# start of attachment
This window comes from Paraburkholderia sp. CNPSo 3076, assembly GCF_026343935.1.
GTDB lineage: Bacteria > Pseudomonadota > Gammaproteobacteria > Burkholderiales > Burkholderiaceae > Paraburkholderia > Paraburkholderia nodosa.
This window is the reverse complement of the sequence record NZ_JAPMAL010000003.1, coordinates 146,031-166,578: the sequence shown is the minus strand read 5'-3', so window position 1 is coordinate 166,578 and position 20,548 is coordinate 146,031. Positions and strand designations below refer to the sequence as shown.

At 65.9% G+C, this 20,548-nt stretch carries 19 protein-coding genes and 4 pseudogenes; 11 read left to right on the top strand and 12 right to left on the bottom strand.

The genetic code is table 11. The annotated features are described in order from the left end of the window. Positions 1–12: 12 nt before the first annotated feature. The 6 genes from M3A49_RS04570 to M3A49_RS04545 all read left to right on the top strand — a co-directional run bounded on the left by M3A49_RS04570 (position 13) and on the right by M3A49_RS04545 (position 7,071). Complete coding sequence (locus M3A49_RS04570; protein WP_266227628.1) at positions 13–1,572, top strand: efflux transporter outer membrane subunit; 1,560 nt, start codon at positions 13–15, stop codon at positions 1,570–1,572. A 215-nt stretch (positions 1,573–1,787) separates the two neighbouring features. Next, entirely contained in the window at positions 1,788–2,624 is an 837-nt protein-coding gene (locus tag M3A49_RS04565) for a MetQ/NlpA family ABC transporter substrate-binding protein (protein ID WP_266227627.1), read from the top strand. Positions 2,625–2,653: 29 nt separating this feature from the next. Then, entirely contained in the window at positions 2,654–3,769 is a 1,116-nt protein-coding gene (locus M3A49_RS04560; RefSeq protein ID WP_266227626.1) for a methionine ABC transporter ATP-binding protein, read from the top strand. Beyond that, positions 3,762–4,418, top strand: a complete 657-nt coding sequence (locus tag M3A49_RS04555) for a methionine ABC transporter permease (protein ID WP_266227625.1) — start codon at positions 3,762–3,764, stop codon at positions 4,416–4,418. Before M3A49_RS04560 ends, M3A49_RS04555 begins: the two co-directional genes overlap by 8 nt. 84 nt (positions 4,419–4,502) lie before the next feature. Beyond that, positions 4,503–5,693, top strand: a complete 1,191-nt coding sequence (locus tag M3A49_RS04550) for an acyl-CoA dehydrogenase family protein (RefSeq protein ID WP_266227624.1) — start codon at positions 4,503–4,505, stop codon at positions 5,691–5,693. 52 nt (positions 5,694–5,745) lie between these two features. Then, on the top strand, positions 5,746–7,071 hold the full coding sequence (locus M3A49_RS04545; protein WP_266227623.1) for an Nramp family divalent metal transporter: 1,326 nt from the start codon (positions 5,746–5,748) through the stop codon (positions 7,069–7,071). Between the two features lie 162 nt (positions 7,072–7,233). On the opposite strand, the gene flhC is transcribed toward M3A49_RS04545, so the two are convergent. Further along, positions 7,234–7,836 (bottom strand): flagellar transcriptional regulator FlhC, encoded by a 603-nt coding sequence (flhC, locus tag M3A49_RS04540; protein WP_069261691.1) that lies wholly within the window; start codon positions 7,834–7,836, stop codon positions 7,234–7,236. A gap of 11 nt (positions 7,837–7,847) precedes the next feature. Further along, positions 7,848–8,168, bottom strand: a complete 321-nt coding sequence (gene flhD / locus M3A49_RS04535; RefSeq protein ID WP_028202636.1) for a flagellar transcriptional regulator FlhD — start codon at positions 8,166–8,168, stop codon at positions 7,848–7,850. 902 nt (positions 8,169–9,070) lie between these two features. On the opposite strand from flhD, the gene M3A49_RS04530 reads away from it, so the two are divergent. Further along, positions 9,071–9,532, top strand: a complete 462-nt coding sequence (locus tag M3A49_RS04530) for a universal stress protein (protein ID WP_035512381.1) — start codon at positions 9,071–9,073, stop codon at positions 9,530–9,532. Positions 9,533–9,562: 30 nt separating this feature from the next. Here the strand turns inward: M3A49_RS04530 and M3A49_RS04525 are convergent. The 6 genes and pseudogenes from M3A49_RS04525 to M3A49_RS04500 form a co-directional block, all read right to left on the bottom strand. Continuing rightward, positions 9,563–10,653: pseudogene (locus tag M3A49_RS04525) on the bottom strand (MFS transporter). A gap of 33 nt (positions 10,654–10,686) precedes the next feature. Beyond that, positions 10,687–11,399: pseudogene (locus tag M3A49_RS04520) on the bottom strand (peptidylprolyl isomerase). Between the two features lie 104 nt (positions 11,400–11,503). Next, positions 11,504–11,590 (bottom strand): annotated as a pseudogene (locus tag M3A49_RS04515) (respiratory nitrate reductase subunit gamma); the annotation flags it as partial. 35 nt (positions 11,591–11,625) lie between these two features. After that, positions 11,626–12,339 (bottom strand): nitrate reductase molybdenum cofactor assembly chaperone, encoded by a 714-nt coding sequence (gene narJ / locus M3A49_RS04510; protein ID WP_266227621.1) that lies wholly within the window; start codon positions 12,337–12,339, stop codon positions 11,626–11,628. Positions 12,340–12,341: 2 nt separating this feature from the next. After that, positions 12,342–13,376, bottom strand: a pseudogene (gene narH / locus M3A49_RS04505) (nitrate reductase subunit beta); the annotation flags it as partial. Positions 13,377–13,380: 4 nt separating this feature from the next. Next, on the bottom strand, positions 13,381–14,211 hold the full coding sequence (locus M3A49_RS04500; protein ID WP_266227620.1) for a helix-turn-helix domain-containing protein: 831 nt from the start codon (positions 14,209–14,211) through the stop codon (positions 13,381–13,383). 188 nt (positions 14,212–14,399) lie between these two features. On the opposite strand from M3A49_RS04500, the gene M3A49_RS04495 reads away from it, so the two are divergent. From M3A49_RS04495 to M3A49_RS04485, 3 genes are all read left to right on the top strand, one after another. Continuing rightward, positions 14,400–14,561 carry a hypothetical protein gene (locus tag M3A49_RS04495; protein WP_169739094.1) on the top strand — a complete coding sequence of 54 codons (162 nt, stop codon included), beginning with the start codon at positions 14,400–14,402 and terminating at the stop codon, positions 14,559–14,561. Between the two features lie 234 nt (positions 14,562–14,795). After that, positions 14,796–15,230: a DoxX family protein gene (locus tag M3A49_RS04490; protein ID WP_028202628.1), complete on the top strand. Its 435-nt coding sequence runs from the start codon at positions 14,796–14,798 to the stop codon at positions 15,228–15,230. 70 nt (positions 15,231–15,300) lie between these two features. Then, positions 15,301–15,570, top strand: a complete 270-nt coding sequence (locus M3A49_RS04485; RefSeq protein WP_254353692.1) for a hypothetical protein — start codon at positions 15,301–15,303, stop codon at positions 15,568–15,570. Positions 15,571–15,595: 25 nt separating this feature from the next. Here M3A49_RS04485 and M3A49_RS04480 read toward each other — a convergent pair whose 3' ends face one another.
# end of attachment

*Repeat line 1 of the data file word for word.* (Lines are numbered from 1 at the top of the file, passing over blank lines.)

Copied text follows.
This window comes from Paraburkholderia sp. CNPSo 3076, assembly GCF_026343935.1.